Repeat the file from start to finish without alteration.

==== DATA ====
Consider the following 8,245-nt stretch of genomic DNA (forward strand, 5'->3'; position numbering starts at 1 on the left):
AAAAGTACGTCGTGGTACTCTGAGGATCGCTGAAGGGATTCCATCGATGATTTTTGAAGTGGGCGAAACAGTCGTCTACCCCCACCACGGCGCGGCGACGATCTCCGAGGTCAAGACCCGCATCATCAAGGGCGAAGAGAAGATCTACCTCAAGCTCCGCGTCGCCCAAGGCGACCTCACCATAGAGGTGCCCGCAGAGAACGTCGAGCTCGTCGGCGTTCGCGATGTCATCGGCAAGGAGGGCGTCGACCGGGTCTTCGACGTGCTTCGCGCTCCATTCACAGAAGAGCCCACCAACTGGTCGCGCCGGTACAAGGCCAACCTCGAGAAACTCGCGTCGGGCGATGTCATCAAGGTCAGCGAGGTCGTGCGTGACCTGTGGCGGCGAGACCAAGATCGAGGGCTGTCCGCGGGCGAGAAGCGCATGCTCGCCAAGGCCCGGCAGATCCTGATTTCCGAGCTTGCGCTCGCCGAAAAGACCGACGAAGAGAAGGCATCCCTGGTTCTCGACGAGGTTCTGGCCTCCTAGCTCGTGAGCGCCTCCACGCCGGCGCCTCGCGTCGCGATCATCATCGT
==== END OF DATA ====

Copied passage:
Consider the following 8,245-nt stretch of genomic DNA (forward strand, 5'->3'; position numbering starts at 1 on the left):
AAAAGTACGTCGTGGTACTCTGAGGATCGCTGAAGGGATTCCATCGATGATTTTTGAAGTGGGCGAAACAGTCGTCTACCCCCACCACGGCGCGGCGACGATCTCCGAGGTCAAGACCCGCATCATCAAGGGCGAAGAGAAGATCTACCTCAAGCTCCGCGTCGCCCAAGGCGACCTCACCATAGAGGTGCCCGCAGAGAACGTCGAGCTCGTCGGCGTTCGCGATGTCATCGGCAAGGAGGGCGTCGACCGGGTCTTCGACGTGCTTCGCGCTCCATTCACAGAAGAGCCCACCAACTGGTCGCGCCGGTACAAGGCCAACCTCGAGAAACTCGCGTCGGGCGATGTCATCAAGGTCAGCGAGGTCGTGCGTGACCTGTGGCGGCGAGACCAAGATCGAGGGCTGTCCGCGGGCGAGAAGCGCATGCTCGCCAAGGCCCGGCAGATCCTGATTTCCGAGCTTGCGCTCGCCGAAAAGACCGACGAAGAGAAGGCATCCCTGGTTCTCGACGAGGTTCTGGCCTCCTAGCTCGTGAGCGCCTCCACGCCGGCGCCTCGCGTCGCGATCATCATCGT